Girls as good as Boys when it comes to Maths

Contrary to common convictions, girls are doing as good as boys on standardized tests in math, said researchers at the University of Wisconsin-Madison. The study found that gender differences in Math have melted in the past two decades.

Boys in high school performed better than girls in math 20 years ago, but that is no longer the case. Researchers offered a simple reason: Earlier girls seldom opted for advanced math courses but now they are taking just as many.

Janet Hyde, a psychology professor at the University of Wisconsin-Madison and lead author of the study said, “There just aren’t gender differences any more in math performance.”

Hyde and his colleagues examined math scores from 7 million students from 10 states tested in accordance with the No Child Left Behind Act, as well as the Scholastic Aptitude Test or SAT, a standardized test used for college admissions.

The research, published in the July 25 issue of Science magazine found that girls were at par with the boys, in every category.

“The stereotype that boys do better at math is still held widely by teachers and parents,” Hyde said. “And teachers and parents guide girls, giving them advice about what courses to take, what careers to pursue. I still hear anecdotes about guidance counselors steering girls away from engineering, telling them they won’t be able to do the math.”

She asserted that there is no disparity in inborn ability of the two sexes that can explain why women are considered so dismissive in math and science careers.

The researchers calculated an ‘effect size,’ to measure the extent of differentiation between girls’ and boys’ average math scores in standardized units. The effect sizes they found — ranging from 0.01 and 0.06 — were almost negligible.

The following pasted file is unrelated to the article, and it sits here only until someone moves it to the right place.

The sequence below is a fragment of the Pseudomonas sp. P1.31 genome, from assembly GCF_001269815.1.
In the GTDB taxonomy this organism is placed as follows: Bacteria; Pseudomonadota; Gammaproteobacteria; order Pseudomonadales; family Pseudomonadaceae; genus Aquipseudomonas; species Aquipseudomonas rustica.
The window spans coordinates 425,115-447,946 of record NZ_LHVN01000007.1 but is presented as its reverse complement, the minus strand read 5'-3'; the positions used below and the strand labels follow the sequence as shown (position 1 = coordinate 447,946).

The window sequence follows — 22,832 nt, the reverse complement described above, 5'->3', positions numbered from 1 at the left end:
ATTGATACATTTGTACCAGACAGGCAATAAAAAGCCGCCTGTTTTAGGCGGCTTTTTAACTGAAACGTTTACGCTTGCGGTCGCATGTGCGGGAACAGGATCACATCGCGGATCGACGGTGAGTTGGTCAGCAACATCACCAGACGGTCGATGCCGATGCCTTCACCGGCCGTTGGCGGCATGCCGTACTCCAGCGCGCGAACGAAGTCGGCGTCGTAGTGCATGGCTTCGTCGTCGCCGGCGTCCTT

Also, the researchers said, twice as many white boys scored higher in these tests than white girls. But, the proportion was almost reverse in case of Asian Americans.

The researchers did not notice any supremacy of boys over girls in solving complex problems, although they were displeased to find that the state tests did not include a single complex problem. A national assessment test had to be incorporated for that portion of their research.

Such low standards might leave the students unprepared for careers in math, science and engineering, Hyde said.

The researchers also looked at SAT, which is known to prove boys supremacy in Math over girls. They discovered that it’s not a superior talent of the boys but actually the difference in numbers of the girls and boys taking the test, which leads to the skewed results.

About 100,000 more girls than boys sit for the test, including lower-achieving girls, which pulls down the average score of the girls.

Colorado and Illinois require all students to take another college entrance test, and the results reveal there was no gender-based gap in Math scores.